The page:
Seattle Children's researcher Dr. Ochs is looking at the connection between immune deficiencies and genes.
Primary immune deficiency diseases (PIDD), an umbrella term referring to more than 130 genetic defects involving the immune system, affect as many as 500,000 Americans and 10 million people worldwide.
People with PIDD are unable to fight off bacteria, viruses, parasites, fungi and malignant cells, which can lead to frequent infections that are difficult to fight, and to an increased incidence of cancer.
PIDD is not contagious; it is hereditary — parents can pass it to their children. According to the Centers for Disease Control and Prevention (CDC), many primary immunodeficiencies are the result of a single gene defect.
The diseases can strike males and females of all ages, with the more severe immunodeficiency diseases usually detected most frequently in children.
Early diagnosis and treatment of PIDD is essential to prevent the infections from causing permanent damage, especially to the lungs. The condition can go undetected because the symptoms appear as "ordinary" infections of the sinuses, ears or lungs, or as gastrointestinal problems or inflammation of the joints.
As a result, families and physicians are often unaware that the troubling conditions they see in the child are actually caused by an underlying defect of the immune system.
Signs, Symptoms and Treatment of Primary Immune Deficiency Diseases
How do physicians know if a child has a primary immune deficiency disease? A pattern of recurring illnesses may be explained by an underlying PIDD.
According to the Jeffrey Modell Foundation, some warning signs of PIDD that physicians should look for include:
- Eight or more new ear infections within one year
- Two or more serious sinus infections within one year
- Two or more months on antibiotics with little effect
- Two or more pneumonias within one year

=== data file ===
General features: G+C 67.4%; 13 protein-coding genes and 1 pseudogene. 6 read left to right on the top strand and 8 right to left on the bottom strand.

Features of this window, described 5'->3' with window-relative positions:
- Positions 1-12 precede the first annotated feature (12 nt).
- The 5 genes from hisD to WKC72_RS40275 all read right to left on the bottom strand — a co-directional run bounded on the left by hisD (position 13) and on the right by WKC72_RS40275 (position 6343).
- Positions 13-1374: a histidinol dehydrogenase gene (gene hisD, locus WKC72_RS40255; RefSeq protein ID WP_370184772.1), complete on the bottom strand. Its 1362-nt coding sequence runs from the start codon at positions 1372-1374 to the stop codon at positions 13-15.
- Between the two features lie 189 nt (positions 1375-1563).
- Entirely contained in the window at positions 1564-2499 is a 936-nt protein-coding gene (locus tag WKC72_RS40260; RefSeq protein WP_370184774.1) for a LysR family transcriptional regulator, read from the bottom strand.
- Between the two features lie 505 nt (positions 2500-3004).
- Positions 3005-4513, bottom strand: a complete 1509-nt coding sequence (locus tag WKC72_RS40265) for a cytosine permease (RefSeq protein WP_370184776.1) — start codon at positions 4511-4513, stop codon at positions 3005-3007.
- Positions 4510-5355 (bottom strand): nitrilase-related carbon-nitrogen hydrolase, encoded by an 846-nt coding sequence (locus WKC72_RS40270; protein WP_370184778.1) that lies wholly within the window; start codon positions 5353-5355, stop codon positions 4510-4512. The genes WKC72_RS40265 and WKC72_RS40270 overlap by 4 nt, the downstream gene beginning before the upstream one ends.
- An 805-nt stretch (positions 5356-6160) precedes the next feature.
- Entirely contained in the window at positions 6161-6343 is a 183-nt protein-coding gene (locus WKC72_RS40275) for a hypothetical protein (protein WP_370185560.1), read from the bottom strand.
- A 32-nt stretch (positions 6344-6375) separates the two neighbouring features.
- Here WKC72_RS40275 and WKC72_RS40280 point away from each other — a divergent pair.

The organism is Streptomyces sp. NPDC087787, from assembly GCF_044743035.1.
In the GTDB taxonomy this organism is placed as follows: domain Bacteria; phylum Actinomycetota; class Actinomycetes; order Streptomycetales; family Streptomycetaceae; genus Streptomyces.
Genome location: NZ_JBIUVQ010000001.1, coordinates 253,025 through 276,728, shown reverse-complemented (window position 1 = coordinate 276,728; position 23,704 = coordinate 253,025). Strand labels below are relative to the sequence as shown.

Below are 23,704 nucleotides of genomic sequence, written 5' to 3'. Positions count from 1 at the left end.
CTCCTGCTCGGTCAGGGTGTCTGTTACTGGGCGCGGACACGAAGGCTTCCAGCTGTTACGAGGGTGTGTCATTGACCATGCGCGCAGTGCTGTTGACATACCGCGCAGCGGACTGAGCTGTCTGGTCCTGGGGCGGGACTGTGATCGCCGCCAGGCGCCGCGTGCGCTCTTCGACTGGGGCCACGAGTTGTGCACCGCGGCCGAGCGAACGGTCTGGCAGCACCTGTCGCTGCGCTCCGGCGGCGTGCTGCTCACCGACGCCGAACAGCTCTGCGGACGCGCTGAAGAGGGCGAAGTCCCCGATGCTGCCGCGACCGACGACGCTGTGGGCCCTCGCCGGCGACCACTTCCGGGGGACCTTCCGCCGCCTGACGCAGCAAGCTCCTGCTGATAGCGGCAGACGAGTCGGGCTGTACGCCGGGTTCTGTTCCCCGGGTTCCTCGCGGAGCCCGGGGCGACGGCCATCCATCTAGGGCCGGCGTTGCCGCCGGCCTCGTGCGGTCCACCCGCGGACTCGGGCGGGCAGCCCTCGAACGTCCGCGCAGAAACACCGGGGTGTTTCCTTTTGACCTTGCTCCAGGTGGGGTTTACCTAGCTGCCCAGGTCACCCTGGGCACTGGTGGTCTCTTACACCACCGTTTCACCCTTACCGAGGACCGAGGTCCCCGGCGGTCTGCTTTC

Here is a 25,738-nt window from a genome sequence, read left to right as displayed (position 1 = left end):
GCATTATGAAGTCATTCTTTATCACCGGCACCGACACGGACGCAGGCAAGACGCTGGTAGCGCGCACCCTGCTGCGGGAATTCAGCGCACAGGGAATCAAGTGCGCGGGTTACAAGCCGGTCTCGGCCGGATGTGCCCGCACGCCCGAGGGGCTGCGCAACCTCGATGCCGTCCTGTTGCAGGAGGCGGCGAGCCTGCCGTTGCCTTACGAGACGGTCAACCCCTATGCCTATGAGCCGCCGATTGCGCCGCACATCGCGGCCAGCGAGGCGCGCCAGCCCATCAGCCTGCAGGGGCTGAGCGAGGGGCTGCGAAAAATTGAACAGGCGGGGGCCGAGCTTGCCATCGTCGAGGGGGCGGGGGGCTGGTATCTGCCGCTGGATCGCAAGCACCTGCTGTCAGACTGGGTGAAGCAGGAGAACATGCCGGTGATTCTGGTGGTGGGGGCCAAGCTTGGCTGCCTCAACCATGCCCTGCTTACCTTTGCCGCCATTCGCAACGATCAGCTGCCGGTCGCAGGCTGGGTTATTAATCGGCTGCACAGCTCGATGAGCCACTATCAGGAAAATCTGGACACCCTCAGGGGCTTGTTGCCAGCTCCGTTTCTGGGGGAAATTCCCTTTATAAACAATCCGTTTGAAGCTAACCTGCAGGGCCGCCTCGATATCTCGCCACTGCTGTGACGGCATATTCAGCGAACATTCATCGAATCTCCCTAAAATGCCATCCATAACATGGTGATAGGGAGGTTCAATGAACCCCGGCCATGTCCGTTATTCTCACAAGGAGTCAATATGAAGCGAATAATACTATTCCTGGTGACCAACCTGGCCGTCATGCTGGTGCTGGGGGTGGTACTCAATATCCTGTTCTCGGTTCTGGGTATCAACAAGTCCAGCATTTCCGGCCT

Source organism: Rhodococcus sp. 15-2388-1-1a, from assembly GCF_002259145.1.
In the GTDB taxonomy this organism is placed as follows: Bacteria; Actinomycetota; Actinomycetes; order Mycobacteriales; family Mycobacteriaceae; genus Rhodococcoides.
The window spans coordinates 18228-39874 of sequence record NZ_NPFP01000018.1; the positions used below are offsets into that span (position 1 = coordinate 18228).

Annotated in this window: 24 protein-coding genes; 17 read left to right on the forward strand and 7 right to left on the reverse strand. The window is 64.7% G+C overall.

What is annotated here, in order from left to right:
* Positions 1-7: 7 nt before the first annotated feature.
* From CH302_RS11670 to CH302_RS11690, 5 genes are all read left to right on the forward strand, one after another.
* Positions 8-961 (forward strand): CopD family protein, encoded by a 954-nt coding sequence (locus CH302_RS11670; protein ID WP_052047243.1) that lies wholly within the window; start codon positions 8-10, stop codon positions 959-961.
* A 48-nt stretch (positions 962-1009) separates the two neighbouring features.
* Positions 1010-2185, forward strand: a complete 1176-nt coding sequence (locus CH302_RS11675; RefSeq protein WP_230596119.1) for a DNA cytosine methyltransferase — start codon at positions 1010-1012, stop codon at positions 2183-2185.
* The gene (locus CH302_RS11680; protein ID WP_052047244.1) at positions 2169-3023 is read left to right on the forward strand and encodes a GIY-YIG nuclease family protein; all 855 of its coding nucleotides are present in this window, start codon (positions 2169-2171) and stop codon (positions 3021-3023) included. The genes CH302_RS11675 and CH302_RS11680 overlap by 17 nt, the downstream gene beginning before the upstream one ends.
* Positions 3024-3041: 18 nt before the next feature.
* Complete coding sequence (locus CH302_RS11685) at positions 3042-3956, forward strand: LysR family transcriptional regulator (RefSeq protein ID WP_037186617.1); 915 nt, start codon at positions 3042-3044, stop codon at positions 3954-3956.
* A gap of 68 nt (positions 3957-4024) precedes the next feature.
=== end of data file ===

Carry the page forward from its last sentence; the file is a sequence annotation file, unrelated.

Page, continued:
- An infant's failure to gain weight or grow normally
- Recurrent deep-skin or organ abscesses
- Persistent thrush in mouth or elsewhere on the skin after age 1
- Need for intravenous antibiotics to clear infections
- Two or more deep-seated infections
- A family history of PIDD
Dr. Hans Ochs, professor of pediatrics at Seattle Children's and the University of Washington, emphasizes that it's important to know the family's medical history.
"If a pregnant woman had a male sibling or other close male relatives who died prematurely of an infection or has other children with immune deficiencies, I'd recommend that the family be evaluated for a genetic form of PIDD and, if the disorder is X-linked, the woman undergo prenatal testing.
"That way we can take appropriate measures right after the baby is born. Also, some forms of PIDD diseases are associated with a tendency to bleed and the obstetrician may recommend a Caesarean section to prevent damage to the baby."
Infections in a patient with PIDD can be chronic and severe and re-occur frequently. These infections tend to require prolonged therapy. Patients also may respond poorly to a conventional course of antibiotics.
The treatment for immunodeficient patients depends on the severity of the infections and other health problems and the specific genetic defect that is involved.
Most patients require aggressive treatment with antibiotics or antiviral agents. Some also benefit from regular (every two to four weeks) antibody replacement therapy (often referred to as IVIG therapy), which works by replacing the antibodies that the body cannot make on its own.